The Moreland City Council in Melbourne’s inner north will discuss a name change at its council meeting on December 8, after elders from the Traditional Owners community drew the council’s attention to the name’s history last week.
According to the council, the land between Moonee Ponds Creek and Sydney Road was named ‘Moreland’ by Farquhar McCrae after he acquired it in 1839.
It is believed that he named the country ‘Moreland’ after a Jamaican slave estate run by his father and grandfather.
The land was sold to him without the permission of the traditional owners, which led to them being suddenly evicted from their land.
In 1994, the local government areas of the City of Brunswick, the City of Moreland and part of Broadmeadows were merged, and the state government named the new local government area Moreland.
Moreland Mayor Mark Riley said the council was “shocked and deeply saddened” to learn about the roots of the name.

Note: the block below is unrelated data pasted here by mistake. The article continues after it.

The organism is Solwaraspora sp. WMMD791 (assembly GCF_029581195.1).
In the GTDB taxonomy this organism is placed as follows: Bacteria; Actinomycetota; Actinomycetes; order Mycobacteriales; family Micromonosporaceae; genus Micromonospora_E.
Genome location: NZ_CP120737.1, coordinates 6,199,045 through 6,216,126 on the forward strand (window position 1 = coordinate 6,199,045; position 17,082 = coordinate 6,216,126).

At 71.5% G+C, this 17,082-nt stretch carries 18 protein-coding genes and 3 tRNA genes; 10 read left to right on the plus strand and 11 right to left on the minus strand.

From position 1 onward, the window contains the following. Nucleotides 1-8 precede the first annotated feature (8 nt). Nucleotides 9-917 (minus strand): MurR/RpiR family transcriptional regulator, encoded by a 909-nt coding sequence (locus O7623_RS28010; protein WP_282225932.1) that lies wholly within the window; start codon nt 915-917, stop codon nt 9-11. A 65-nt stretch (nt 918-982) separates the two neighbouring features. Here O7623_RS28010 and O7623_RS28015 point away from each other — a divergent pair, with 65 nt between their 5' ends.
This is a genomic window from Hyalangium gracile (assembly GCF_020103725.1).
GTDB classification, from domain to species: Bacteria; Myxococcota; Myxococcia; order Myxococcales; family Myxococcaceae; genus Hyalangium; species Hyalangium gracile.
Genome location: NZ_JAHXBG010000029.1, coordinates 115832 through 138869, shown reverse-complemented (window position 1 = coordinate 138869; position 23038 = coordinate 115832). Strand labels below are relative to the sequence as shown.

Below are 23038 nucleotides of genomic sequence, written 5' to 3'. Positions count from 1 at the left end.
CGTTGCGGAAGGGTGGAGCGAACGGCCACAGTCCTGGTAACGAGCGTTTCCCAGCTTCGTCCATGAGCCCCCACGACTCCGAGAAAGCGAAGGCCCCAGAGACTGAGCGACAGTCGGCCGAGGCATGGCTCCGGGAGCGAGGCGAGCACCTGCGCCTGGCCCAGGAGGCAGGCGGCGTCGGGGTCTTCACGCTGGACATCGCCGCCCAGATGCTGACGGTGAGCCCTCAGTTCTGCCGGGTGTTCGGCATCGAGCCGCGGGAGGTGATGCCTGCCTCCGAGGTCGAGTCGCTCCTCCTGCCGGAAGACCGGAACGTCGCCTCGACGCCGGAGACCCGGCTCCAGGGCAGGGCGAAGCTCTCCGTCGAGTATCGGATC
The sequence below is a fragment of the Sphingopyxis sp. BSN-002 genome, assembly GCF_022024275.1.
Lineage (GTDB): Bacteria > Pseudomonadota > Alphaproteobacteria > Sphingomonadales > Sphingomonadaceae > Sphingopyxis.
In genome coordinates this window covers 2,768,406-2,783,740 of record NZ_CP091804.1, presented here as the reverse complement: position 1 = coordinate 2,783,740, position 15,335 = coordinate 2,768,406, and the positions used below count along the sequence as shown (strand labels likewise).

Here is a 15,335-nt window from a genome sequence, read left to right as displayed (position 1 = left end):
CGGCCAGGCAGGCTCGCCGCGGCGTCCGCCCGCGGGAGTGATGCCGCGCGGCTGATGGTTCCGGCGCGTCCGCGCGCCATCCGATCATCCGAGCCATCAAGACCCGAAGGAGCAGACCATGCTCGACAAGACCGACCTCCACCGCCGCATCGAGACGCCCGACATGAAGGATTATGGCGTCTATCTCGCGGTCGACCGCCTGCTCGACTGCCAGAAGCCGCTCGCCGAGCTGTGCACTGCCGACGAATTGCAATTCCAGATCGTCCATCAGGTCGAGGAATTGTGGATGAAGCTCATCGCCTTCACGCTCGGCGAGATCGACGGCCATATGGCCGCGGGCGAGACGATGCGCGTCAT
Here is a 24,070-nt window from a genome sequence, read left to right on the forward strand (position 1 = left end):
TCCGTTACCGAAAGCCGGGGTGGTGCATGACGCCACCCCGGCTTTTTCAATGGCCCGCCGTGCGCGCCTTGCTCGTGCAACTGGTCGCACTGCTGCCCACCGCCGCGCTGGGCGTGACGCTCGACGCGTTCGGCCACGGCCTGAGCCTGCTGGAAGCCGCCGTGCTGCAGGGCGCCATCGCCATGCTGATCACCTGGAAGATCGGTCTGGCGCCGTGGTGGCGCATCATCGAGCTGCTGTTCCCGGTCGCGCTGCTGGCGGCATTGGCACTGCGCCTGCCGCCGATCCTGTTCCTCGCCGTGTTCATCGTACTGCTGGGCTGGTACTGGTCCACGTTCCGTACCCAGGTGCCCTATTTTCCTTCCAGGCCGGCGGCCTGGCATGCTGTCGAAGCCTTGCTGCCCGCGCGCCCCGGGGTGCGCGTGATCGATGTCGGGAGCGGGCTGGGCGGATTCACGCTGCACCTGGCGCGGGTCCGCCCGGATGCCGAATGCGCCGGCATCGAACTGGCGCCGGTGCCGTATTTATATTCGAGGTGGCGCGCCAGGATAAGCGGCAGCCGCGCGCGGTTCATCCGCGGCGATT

“The story behind the naming of this area is painful, uncomfortable and very wrong. It needs to be taken care of,” he said.
“Moreland stands firm against racism, we are one community, proudly diverse. The council is committed to working with the Wurundjeri people and we take the request very seriously.”
Cr Riley said any new name would be developed after a full consultation process with the Moreland community and that the state would ultimately have to make the change.
“This important issue is in line with our commitment to reconciliation and human rights. In October 2021, the Council signed a declaration of commitment to the Wurundjeri Woi-wurrung People and the Aboriginal and Torres Strait Islander Communities in the City of Moreland,” he said.
“This commitment sets out our vision for reconciliation,” he said.
The council said it did not propose to consider renaming other functions such as schools or roads.
The discussion at the council meeting will include initiating a community engagement process to determine a new name for Moreland City Council.